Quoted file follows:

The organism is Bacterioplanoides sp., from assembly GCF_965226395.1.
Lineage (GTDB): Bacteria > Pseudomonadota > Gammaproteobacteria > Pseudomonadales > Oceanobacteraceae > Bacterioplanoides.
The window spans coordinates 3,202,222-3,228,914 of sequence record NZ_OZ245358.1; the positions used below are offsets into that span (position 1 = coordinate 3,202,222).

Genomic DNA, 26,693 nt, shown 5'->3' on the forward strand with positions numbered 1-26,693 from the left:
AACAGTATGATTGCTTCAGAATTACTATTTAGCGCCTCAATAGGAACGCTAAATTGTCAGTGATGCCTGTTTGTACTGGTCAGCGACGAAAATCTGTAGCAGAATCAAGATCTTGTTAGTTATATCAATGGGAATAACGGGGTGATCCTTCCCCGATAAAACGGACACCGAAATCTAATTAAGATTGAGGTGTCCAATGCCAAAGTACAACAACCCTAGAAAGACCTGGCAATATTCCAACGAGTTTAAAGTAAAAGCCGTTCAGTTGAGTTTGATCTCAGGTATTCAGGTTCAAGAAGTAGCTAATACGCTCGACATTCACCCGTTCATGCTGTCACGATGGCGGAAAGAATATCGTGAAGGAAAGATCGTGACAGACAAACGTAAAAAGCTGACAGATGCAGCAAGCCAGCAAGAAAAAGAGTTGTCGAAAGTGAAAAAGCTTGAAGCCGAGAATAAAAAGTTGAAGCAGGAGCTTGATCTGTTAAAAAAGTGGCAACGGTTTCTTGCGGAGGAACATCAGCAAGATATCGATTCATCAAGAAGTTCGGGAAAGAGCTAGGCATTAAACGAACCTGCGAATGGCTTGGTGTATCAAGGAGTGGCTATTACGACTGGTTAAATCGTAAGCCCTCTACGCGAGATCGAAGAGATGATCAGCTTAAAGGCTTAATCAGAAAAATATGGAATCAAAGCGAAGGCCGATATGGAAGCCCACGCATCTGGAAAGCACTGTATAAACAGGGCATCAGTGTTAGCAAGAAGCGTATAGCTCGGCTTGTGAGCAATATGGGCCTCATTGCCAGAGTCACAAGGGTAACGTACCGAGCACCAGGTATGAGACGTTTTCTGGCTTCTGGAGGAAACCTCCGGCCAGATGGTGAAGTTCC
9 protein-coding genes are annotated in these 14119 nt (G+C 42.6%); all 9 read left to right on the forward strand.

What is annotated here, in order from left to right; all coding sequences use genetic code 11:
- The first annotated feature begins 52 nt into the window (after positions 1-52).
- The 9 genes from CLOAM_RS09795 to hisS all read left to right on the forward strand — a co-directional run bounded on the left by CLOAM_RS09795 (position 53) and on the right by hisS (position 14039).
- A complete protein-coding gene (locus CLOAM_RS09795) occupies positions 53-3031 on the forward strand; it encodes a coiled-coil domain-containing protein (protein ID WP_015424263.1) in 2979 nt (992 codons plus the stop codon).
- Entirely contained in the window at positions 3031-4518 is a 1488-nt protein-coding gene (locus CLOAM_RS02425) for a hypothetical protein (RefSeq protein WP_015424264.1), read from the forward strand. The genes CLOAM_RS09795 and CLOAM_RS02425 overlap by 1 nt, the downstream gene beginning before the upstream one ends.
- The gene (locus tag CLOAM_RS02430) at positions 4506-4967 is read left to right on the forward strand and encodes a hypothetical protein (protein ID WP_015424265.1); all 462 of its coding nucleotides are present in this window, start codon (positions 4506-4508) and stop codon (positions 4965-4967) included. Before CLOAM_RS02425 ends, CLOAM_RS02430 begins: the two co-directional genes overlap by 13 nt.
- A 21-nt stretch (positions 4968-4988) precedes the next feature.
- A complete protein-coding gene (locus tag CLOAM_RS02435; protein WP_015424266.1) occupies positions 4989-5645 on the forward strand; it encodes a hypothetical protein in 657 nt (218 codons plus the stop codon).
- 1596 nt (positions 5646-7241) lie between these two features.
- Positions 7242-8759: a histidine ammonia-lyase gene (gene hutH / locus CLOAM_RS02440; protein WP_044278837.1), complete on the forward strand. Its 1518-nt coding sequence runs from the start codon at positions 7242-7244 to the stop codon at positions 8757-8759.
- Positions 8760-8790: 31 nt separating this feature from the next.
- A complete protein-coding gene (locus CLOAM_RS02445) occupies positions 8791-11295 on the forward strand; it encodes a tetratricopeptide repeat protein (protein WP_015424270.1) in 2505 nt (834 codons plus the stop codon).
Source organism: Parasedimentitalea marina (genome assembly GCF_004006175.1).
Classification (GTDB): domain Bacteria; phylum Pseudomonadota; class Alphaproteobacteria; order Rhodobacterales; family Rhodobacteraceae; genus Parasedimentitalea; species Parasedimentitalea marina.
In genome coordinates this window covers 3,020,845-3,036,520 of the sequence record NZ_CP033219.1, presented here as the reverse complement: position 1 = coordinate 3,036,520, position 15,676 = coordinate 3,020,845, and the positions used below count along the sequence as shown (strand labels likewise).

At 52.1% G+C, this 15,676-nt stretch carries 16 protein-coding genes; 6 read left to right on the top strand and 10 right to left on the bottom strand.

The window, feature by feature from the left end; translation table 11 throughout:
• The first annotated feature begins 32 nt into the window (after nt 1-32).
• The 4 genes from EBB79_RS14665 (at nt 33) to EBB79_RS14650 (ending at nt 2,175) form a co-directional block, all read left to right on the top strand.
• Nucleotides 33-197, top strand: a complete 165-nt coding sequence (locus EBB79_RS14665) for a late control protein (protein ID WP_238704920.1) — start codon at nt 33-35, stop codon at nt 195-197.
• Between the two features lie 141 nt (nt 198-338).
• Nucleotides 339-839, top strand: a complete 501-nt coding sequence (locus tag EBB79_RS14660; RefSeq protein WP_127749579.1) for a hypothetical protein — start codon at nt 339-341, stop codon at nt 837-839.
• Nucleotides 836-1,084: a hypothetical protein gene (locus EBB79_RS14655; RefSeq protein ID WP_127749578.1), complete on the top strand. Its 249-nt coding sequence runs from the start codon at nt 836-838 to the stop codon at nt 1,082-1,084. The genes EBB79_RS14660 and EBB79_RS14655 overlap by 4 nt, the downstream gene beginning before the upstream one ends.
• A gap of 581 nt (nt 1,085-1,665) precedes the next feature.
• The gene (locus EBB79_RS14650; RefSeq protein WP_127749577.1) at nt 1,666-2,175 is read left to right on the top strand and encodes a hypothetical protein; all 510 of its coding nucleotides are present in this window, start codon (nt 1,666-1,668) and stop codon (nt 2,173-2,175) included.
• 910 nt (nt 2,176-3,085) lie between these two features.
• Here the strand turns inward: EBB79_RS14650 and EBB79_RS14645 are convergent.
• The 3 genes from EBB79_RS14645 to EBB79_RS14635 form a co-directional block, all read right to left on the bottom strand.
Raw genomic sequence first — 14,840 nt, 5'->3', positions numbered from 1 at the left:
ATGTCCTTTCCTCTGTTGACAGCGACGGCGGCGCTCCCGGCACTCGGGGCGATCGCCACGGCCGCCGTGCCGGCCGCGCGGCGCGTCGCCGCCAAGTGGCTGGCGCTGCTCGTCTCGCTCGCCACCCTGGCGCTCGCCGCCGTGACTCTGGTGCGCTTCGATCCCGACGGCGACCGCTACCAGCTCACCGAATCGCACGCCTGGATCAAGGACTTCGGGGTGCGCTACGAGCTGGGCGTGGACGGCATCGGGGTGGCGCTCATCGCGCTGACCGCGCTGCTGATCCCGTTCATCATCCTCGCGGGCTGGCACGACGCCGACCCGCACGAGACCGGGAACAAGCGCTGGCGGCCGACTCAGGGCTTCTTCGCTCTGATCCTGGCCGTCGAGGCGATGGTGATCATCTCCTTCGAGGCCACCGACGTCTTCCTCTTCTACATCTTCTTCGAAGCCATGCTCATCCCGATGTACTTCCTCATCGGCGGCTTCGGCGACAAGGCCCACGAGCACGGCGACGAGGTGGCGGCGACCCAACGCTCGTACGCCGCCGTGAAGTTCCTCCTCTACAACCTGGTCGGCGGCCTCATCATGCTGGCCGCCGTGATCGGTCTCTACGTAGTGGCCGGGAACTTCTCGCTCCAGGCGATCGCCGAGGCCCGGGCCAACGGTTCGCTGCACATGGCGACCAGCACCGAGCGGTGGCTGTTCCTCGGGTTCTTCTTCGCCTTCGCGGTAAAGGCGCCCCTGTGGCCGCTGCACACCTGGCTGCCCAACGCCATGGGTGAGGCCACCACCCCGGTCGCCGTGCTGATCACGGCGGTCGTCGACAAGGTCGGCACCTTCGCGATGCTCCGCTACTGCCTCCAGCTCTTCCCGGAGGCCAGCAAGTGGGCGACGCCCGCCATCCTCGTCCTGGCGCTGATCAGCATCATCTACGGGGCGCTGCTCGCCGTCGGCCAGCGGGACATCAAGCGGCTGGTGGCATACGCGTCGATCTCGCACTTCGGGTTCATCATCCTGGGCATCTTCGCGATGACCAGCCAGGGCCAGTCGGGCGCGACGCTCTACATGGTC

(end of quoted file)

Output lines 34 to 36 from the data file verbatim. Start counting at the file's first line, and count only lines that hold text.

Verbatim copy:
• The 3 genes from EBB79_RS14645 to EBB79_RS14635 form a co-directional block, all read right to left on the bottom strand.
Raw genomic sequence first — 14,840 nt, 5'->3', positions numbered from 1 at the left:
ATGTCCTTTCCTCTGTTGACAGCGACGGCGGCGCTCCCGGCACTCGGGGCGATCGCCACGGCCGCCGTGCCGGCCGCGCGGCGCGTCGCCGCCAAGTGGCTGGCGCTGCTCGTCTCGCTCGCCACCCTGGCGCTCGCCGCCGTGACTCTGGTGCGCTTCGATCCCGACGGCGACCGCTACCAGCTCACCGAATCGCACGCCTGGATCAAGGACTTCGGGGTGCGCTACGAGCTGGGCGTGGACGGCATCGGGGTGGCGCTCATCGCGCTGACCGCGCTGCTGATCCCGTTCATCATCCTCGCGGGCTGGCACGACGCCGACCCGCACGAGACCGGGAACAAGCGCTGGCGGCCGACTCAGGGCTTCTTCGCTCTGATCCTGGCCGTCGAGGCGATGGTGATCATCTCCTTCGAGGCCACCGACGTCTTCCTCTTCTACATCTTCTTCGAAGCCATGCTCATCCCGATGTACTTCCTCATCGGCGGCTTCGGCGACAAGGCCCACGAGCACGGCGACGAGGTGGCGGCGACCCAACGCTCGTACGCCGCCGTGAAGTTCCTCCTCTACAACCTGGTCGGCGGCCTCATCATGCTGGCCGCCGTGATCGGTCTCTACGTAGTGGCCGGGAACTTCTCGCTCCAGGCGATCGCCGAGGCCCGGGCCAACGGTTCGCTGCACATGGCGACCAGCACCGAGCGGTGGCTGTTCCTCGGGTTCTTCTTCGCCTTCGCGGTAAAGGCGCCCCTGTGGCCGCTGCACACCTGGCTGCCCAACGCCATGGGTGAGGCCACCACCCCGGTCGCCGTGCTGATCACGGCGGTCGTCGACAAGGTCGGCACCTTCGCGATGCTCCGCTACTGCCTCCAGCTCTTCCCGGAGGCCAGCAAGTGGGCGACGCCCGCCATCCTCGTCCTGGCGCTGATCAGCATCATCTACGGGGCGCTGCTCGCCGTCGGCCAGCGGGACATCAAGCGGCTGGTGGCATACGCGTCGATCTCGCACTTCGGGTTCATCATCCTGGGCATCTTCGCGATGACCAGCCAGGGCCAGTCGGGCGCGACGCTCTACATGGTC